France’s new Prime Minister Manuel Valls, a tough-talking polarizing figure, is a risky choice for President François Hollande.
But Mr. Valls' appeal is stronger than any controversy he has sparked while serving as interior minister with a well earned reputation as France's “top cop.” In fact, Valls effuses exactly what the French say their current leadership is lacking: strength and decisiveness.
Mr. Hollande is the country’s least popular president in modern history, a fact underscored by his Socialist party's bruising municipal elections over the weekend. That’s because voters say he has repeatedly failed to follow through on the promises he’s made in two years as president.
But what voters most blame him for is his tentativeness as the nation’s head-of-state. With his cabinet reshuffle, Hollande has promised the nation a new “combat government.”
“The French do expect from their head of government a strong hand at the helm,” says Steven Ekovich, a foreign policy expert at the American University of Paris. “All presidents up until Hollande have adhered to the image that the French expect.”
France gives more powers to its president than American democracy would tolerate. Strong presidents have their foundation in the French monarchy. The modern authority of the president was constitutionally established by Charles de Gaulle, in the 1958 constitution of the Fifth Republic.
If the late de Gaulle epitomizes the French expectation of a strong leader, Hollande has been the opposite. The highlight of his presidency so far was a firm decision to send troops to Mali in early 2013 – which pollsters attribute to a rare display of resoluteness.
Valls could give voters a new sense of a presidency in charge. “Valls [has] the allure of someone who can bring order to things,” Mr. Ekovich says.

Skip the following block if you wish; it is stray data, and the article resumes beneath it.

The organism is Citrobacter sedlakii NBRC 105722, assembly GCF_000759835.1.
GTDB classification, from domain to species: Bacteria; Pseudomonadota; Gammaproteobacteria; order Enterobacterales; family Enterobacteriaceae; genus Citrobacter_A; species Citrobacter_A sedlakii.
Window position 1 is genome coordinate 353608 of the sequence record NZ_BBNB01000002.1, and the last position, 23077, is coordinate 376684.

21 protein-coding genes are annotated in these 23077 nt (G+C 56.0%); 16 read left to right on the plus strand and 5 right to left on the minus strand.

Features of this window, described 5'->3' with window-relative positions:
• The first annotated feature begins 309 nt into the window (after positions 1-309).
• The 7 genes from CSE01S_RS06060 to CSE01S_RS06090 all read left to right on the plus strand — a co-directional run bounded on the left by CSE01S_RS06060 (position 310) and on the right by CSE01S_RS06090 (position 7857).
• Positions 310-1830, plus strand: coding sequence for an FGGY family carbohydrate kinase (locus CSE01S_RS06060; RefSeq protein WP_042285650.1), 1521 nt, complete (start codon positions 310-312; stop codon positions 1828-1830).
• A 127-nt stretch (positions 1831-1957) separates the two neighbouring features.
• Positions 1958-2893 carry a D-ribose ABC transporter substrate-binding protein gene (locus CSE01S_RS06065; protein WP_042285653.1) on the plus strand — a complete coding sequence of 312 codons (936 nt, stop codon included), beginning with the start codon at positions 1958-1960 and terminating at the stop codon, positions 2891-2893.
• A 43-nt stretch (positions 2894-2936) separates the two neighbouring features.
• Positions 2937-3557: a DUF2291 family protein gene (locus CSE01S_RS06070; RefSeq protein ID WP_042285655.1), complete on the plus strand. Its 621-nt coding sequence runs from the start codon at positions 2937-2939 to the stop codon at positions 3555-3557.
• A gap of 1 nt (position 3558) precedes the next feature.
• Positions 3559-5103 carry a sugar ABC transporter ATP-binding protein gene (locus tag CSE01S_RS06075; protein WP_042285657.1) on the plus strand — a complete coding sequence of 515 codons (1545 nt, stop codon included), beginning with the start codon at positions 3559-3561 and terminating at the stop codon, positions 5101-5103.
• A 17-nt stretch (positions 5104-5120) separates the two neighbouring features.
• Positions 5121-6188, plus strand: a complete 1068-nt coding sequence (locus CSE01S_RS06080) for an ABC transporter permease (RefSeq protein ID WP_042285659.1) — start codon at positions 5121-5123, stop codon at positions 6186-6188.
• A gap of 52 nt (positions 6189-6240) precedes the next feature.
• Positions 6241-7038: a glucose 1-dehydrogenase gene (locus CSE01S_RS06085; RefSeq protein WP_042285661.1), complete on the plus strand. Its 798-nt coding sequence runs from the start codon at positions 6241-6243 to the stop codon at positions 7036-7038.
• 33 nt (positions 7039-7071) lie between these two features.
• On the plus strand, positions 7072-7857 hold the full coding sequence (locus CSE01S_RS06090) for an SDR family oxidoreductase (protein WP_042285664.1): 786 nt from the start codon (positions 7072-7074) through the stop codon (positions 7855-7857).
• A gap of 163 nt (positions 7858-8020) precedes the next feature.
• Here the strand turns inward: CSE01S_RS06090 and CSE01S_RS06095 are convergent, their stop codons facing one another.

The new prime minister is an unapologetic supporter of the ban on full-face veils in French public life and has taken hardline positions on evicting Roma from illegal camps. He has cracked down on youth crime and sent in riot police to quell gang violence in the port town Marseille.
While Valls' moves have been viewed warily in some corners, he remains the nation’s most popular politician. In a BVA poll released today, carried out before the reshuffle, voters said of all the ministers they’d like to see remain in office, Valls tops the list.
In a poll BVA carried out specifically about Valls last October, respondents described him with the words “courageous,” “competent,” “having deep convictions,” and “convincing.” But “authoritarian” and “impulsive” were also commonly mentioned.
His biggest risk to Hollande, however, is political. Within the Socialist Party, Valls is viewed as a maverick, having attacked France’s 35-hour work week. Hollande is already under attack within his party with his announcement in January to adopt more business-friendly policies.
As an editorial in today’s right-leaning Figaro puts it: “The new Socialist prime minister has a singular particularity: he has forged his identity, and without doubt his popularity, by regularly criticizing the Social Party.”